Make the consumer — not the brand — the star of the show

Technology does a great job of expanding our palette to tell stories, but at the end of the day, this business is still about connecting with people. To help us inspire those stronger connections, personalization is key. Or rather, hyper-personalization.

Personalization has already become the expectation. Hyper-personalization pairs predictive technology with data to provide a much deeper understanding of your audience. The end result is that your guests barely have to do any work, because you’ve designed the experience to come to them.

It all starts before the show, with guests creating a digital profile. From there, beacon-enabled technology can pair with a mobile app to alert audiences of relevant sessions, lectures, or booths that match their interests. You can even manipulate digital signage using location-based tech to alert passersby of information that is of interest to them. Even the future of show booths is showing flashes of brilliance.

The next logical steps are combining voice and face recognition software, virtual wallets, smart holograms, and 3D printers to provide a level of personalization never seen before. Someday soon, a guest will literally be able to wander around and design their own brand experience on the go. 

A Return on Experience: Leveraging Brand Storytelling and Emotional Connections

A Return on Experience: Leveraging Brand Storytelling and Emotional Connections

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Emotions are a strong call to action

Storytelling has always had the power to move people. That is why brands like Disney have always enjoyed deep relationships with their customers. They use a combination of beauty and humanistic storytelling to inspire meaningful connections with their audience.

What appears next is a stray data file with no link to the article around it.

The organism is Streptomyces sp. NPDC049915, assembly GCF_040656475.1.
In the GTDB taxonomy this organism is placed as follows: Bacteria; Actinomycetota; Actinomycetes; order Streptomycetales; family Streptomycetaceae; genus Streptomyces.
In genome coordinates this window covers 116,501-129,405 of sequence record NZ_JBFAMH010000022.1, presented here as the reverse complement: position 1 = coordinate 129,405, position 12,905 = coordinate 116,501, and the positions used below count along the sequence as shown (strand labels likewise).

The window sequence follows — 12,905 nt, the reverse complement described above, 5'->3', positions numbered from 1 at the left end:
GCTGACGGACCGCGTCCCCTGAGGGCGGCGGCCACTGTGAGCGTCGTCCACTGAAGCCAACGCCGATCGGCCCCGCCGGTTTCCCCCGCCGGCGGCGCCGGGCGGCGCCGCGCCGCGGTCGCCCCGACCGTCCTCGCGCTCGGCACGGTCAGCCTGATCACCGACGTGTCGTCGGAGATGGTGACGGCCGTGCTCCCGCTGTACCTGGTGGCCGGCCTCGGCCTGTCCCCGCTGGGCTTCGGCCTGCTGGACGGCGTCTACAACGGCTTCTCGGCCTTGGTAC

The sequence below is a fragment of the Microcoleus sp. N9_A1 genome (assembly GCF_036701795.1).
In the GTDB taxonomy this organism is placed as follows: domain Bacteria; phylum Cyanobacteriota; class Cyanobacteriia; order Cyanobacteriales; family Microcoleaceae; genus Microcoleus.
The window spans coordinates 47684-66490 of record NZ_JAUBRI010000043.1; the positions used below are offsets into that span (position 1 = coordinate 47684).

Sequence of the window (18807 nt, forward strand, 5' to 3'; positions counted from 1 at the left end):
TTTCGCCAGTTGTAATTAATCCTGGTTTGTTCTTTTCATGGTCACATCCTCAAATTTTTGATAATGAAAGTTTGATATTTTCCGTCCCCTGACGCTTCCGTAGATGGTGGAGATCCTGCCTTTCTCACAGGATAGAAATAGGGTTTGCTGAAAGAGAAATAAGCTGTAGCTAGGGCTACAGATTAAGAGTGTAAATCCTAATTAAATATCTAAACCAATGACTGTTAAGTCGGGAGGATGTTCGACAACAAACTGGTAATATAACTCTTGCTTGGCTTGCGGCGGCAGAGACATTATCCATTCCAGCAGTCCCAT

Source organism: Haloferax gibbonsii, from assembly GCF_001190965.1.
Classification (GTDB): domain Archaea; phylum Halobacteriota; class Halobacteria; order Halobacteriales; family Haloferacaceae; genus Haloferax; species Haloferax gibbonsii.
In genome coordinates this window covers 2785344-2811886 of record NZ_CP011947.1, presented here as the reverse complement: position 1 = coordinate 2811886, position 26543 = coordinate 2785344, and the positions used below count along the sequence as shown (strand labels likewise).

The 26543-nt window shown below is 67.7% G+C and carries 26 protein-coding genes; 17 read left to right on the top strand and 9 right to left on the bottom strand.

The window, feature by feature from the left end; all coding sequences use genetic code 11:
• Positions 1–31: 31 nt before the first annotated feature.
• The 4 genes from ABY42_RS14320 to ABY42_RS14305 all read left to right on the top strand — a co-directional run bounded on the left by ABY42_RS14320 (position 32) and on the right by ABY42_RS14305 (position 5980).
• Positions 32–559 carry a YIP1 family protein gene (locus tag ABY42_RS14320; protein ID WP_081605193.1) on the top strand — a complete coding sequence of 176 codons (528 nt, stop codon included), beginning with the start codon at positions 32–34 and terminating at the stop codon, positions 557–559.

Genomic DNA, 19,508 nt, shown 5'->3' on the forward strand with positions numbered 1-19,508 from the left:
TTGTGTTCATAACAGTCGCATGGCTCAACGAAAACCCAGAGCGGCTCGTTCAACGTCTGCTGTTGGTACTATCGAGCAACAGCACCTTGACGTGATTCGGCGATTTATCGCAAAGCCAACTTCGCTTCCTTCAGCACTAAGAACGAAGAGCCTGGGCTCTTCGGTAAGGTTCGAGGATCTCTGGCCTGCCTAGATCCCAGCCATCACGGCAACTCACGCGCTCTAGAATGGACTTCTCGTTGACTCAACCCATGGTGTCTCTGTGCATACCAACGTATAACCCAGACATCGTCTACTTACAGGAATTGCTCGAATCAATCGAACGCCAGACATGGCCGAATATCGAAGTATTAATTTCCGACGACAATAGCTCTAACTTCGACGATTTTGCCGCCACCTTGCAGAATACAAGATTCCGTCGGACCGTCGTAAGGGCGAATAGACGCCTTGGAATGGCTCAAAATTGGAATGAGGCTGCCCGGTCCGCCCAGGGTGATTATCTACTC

More than just about every other vehicle, a brand experience gives us the rare opportunity to really humanize a brand and tell its story. A story isn’t a laundry list of marketing strategies. It’s a transparent, engaging, and poignant narrative that humanizes what your brand is trying to do. To properly create an engaging story, first you have to determine the inspiration behind the brand, and what you want the audience to feel.

Building a world around the audience in which you can frame that story is how brand experience can allow them to connect more deeply than any other medium. The more beautiful and human the story is, the more the audience will feel a personal connection with the brand. And those connections can pay serious dividends for a brand down the road

Time is of the essence

Ultimately, this medium can offer a brand something that many other marketing channels cannot: time.

We are inviting a guest to interact with a brand and immerse themselves in that brand’s story. They have agreed to attend, and they would like to be entertained and inspired in return. They want to feel a connection. They have given us their time and their attention. What a fantastic opportunity to authentically engage them.

Unlike other channels, which are busy competing with an increasing amount of white noise, a brand experience is a chance for audiences and brands to stop, take a breath, focus on each other, and share an experience together.     

We have to make the most of that time. People are craving more authenticity in their lives, and they expect no different from brands. Therein lies the power of a brand experience, and that’s why I believe it has the potential to be the future of marketing. 

For on our global outlook, download the insights paper: Tomorrow, Today: The Future of Brand Experience